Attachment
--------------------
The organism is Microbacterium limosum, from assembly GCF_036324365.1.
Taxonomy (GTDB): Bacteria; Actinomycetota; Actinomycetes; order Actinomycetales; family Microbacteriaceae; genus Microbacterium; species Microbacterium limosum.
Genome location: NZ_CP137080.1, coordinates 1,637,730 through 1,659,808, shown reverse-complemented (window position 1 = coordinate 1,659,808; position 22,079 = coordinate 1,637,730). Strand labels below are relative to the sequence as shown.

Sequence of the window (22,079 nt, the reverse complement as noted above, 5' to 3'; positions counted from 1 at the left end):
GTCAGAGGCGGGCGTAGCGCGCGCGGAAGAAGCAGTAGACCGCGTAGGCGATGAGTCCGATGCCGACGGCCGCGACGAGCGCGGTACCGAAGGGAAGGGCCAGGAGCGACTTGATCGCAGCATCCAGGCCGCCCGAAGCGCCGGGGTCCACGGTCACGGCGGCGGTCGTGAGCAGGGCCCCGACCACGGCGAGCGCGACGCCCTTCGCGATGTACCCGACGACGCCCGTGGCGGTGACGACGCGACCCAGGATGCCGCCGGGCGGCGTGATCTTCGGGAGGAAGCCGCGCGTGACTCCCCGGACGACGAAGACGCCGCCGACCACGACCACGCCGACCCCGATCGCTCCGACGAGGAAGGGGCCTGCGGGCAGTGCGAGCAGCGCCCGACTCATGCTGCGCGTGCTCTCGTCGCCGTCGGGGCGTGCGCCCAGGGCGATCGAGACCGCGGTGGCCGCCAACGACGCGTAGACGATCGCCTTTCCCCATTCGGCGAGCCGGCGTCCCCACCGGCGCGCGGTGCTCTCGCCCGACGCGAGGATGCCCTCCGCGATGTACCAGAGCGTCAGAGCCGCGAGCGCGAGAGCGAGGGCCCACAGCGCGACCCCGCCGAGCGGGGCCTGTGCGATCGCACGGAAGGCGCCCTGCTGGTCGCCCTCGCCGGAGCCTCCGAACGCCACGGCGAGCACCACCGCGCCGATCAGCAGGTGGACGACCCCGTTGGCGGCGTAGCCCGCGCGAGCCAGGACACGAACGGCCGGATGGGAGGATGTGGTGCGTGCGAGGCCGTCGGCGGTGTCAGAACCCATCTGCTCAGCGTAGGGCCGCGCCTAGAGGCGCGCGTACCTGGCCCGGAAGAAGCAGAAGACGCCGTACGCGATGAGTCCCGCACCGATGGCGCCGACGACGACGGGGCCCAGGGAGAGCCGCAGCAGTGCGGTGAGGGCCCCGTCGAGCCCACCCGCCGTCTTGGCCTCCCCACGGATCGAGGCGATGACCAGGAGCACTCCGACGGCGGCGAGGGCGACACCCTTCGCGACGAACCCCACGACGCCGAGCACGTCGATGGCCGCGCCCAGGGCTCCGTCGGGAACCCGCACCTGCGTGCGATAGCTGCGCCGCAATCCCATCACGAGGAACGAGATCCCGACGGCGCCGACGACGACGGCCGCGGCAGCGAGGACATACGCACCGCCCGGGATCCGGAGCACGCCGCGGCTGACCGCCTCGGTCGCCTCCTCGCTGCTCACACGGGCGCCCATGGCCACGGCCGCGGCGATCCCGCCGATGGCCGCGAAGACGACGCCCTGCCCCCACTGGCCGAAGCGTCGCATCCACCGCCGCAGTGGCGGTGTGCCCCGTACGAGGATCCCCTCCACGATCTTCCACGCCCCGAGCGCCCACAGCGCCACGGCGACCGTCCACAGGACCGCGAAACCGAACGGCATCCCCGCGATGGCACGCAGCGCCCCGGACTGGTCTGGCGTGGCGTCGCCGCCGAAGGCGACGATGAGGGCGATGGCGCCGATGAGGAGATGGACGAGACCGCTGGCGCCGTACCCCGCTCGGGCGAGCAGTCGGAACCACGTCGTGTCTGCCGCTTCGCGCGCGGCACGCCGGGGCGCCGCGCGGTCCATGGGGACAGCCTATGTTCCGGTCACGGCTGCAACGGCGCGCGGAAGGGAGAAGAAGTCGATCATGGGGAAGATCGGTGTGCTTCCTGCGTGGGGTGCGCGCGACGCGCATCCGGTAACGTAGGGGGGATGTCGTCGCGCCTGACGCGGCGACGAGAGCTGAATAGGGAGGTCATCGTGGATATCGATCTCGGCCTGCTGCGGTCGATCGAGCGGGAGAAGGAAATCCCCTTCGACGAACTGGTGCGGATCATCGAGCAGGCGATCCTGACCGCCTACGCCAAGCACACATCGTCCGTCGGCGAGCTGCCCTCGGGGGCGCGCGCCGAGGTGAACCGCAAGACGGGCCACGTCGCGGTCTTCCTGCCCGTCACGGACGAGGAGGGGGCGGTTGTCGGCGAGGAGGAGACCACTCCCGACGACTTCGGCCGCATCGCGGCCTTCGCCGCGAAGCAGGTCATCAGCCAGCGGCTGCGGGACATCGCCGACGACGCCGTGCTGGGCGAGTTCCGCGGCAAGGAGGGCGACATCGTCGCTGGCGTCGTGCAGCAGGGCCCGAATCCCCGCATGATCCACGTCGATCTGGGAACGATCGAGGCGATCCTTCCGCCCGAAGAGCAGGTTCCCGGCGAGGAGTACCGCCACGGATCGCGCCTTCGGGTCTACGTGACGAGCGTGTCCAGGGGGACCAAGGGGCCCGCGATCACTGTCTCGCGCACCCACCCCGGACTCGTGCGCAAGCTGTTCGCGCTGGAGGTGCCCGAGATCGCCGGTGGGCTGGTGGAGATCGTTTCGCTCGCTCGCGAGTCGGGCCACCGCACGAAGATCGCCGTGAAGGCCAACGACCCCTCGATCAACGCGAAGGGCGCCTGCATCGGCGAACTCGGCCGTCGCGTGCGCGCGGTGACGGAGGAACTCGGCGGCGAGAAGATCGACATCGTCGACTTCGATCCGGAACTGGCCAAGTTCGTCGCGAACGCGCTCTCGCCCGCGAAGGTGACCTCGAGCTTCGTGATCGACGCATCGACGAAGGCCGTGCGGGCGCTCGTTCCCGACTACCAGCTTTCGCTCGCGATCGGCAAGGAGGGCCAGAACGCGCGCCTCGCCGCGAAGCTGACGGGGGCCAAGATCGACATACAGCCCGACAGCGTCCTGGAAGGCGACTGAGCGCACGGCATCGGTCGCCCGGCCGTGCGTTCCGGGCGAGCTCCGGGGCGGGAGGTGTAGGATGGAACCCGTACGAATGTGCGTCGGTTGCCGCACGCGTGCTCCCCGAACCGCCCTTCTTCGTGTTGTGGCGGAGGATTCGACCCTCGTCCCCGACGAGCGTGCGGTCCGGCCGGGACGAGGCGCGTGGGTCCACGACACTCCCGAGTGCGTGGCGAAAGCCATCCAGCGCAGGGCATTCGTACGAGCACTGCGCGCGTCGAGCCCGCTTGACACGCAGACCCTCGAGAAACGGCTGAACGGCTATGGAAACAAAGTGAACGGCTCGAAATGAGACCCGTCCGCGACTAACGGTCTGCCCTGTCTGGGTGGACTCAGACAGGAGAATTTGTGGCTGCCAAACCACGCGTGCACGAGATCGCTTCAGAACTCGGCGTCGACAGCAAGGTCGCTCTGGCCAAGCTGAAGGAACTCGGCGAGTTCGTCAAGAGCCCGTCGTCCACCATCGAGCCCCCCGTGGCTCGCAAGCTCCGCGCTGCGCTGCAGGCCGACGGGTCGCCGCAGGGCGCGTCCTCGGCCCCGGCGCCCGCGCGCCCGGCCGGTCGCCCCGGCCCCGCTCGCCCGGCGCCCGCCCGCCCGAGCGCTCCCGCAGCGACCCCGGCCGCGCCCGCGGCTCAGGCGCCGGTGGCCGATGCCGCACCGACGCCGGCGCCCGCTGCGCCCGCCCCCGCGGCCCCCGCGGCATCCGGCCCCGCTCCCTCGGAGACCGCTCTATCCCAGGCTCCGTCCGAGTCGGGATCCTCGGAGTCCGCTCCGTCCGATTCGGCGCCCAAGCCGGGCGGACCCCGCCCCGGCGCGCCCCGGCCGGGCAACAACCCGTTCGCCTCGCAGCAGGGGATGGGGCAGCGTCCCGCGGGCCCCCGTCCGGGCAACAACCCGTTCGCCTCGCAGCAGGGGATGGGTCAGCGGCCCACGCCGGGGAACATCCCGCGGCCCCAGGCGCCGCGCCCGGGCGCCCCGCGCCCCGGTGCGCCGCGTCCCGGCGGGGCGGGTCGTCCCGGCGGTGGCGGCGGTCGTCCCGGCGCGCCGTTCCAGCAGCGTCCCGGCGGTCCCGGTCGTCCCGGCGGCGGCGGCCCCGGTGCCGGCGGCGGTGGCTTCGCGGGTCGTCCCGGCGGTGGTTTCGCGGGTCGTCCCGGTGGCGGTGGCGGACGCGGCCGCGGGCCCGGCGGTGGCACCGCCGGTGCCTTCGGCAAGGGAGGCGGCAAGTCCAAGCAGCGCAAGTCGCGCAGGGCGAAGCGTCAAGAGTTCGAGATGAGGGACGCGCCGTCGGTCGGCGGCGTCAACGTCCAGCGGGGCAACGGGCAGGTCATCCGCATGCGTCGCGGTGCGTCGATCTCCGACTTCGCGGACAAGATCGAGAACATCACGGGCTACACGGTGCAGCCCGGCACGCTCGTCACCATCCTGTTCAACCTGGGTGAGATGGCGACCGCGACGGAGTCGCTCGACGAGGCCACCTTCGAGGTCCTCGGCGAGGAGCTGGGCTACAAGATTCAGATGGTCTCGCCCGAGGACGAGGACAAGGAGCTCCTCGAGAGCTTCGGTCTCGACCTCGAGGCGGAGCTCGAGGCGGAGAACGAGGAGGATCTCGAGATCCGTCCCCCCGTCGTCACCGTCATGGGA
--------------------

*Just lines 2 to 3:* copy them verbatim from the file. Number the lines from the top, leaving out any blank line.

Taxonomy (GTDB): Bacteria; Actinomycetota; Actinomycetes; order Actinomycetales; family Microbacteriaceae; genus Microbacterium; species Microbacterium limosum.
Genome location: NZ_CP137080.1, coordinates 1,637,730 through 1,659,808, shown reverse-complemented (window position 1 = coordinate 1,659,808; position 22,079 = coordinate 1,637,730). Strand labels below are relative to the sequence as shown.